Before his appointment as interim president, R. Bowen Loftin was vice president and chief executive officer of Texas A&M University’s branch campus in Galveston. He has also been a professor of electrical and computer engineering and computer science at Old Dominion University in Norfolk, Virginia, and executive director of the Virginia Modeling, Analysis and Simulation Center. Loftin was one of only five Aggies to serve as president.
Elsa A. Murano, Ph.D.
- President, January 3, 2008 – June 15, 2009
Elsa Murano became the first woman and first Hispanic-American president of Texas A&M on January 3, 2008. Previously, Murano served as vice chancellor for The Texas A&M University System and dean of the College of Agriculture and Life Sciences. Murano resigned on June 15, 2009 to return to teaching and research as a professor in the Department of Nutrition and Food Science.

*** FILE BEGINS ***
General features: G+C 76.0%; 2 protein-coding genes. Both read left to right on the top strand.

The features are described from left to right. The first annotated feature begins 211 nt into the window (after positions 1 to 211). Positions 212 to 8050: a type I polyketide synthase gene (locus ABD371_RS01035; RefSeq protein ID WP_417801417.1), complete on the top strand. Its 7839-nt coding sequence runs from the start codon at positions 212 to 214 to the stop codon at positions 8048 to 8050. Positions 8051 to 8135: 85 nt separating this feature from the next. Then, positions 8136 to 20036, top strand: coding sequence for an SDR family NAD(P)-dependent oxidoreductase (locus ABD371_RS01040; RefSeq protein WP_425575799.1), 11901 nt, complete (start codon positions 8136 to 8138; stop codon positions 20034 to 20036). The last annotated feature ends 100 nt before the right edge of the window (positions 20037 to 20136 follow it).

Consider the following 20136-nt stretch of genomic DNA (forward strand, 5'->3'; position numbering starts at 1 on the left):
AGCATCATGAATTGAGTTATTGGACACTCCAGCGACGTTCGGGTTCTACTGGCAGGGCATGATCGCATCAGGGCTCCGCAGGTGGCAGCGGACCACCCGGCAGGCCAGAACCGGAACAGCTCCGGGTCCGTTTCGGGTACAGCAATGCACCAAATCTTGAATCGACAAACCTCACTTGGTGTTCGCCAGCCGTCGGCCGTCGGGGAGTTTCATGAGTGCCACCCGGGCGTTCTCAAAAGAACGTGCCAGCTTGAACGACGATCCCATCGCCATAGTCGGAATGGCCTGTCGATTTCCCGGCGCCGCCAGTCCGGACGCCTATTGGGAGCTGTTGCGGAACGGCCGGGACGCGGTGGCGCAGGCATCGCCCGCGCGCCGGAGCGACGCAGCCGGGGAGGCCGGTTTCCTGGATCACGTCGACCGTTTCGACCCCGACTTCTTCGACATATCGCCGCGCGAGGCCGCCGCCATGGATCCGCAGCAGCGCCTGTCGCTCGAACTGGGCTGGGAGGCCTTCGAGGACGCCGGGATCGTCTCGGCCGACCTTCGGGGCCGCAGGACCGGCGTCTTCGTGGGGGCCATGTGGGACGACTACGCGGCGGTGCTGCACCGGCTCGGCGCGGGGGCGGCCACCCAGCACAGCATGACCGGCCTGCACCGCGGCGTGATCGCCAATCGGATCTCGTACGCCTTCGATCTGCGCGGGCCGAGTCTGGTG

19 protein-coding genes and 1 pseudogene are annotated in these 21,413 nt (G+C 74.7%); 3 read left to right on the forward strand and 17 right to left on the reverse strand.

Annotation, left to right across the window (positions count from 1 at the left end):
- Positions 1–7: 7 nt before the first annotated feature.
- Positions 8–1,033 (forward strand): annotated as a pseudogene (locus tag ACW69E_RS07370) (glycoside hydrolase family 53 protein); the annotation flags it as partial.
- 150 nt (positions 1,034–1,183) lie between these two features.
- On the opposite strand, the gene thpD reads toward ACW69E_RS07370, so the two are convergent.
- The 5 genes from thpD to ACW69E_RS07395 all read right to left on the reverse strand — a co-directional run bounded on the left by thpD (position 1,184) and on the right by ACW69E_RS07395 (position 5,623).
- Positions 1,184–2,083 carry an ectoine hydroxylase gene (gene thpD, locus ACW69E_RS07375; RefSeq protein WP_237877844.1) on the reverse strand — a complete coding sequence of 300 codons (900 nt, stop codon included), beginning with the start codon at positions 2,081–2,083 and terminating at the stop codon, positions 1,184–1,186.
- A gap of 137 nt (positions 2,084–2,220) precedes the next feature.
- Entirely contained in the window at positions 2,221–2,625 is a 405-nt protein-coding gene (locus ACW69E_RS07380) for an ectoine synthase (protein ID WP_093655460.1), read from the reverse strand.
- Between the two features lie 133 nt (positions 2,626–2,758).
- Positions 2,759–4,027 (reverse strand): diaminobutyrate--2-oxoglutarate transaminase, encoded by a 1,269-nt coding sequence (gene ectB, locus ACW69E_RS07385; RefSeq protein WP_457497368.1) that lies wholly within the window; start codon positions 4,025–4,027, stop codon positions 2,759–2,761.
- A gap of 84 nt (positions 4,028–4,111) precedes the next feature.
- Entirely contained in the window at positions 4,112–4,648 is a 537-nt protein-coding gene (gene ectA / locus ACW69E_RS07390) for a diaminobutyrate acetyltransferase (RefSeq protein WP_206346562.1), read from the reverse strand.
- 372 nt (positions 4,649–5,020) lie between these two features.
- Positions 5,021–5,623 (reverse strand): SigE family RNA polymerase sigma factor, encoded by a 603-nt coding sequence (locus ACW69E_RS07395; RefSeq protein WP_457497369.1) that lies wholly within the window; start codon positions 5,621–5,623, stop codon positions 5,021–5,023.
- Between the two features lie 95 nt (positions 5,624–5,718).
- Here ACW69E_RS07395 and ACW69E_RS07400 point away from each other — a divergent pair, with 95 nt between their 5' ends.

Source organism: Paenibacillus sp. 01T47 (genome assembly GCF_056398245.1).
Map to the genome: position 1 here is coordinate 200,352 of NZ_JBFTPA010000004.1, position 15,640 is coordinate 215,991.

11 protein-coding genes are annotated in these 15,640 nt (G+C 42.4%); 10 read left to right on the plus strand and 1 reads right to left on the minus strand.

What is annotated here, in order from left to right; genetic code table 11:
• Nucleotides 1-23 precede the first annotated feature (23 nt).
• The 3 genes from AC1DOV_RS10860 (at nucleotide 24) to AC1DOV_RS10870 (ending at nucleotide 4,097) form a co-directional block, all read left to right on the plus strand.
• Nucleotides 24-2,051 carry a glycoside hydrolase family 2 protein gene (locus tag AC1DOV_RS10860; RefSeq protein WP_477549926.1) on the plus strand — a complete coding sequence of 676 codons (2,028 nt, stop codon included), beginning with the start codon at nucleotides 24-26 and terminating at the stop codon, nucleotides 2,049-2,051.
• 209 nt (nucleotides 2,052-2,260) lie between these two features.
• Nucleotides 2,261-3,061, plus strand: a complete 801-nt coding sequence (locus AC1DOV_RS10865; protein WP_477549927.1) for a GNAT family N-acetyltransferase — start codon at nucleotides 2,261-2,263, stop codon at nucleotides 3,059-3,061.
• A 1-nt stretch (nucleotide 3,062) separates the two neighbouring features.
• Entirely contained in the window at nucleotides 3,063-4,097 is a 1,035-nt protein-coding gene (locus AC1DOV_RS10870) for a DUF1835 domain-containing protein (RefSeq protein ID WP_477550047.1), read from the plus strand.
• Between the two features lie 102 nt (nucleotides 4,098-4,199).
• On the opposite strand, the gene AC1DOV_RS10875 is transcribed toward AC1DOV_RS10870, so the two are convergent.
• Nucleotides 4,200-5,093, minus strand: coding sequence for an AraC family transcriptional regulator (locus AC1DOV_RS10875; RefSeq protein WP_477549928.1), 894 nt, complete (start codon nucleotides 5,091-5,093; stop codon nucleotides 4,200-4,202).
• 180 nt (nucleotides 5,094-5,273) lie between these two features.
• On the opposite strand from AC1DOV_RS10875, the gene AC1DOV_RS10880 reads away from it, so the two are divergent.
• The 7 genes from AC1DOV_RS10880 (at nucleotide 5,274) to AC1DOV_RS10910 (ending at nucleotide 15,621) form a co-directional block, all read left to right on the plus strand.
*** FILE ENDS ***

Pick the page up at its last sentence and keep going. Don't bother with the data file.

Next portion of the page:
Eddie J. Davis, Ph.D.
- Interim President, December 17, 2006 – January 2, 2008
Eddie J. Davis, president of the Texas A&M Foundation since 1993, took leave from this position to serve as interim president after the departure of Dr. Robert Gates until the appointment of Dr. Elsa Murano.
Robert M. Gates, Ph.D.
- President, August 1, 2002 – December 16, 2006
Robert Gates became president in 2002, after serving as interim dean of the George Bush School of Government and Public Service at Texas A&M from 1999-2001 and as director of the Central Intelligence Agency (CIA) from November 6, 1991 until January 20, 1993. On December 16, 2006, Gates officially resigned the presidency to assume the role of secretary of defense of the United States after his nomination by President George W. Bush. On February 2, 2007, Gates was conferred the title of president emeritus by unanimous vote of the Texas A&M University System Board of Regents. After the 2008 presidential election, Gates became the first Secretary of Defense in history to serve under two presidents of different parties.
Ray M. Bowen, Ph.D.
- President, June 1, 1994 – July 31, 2002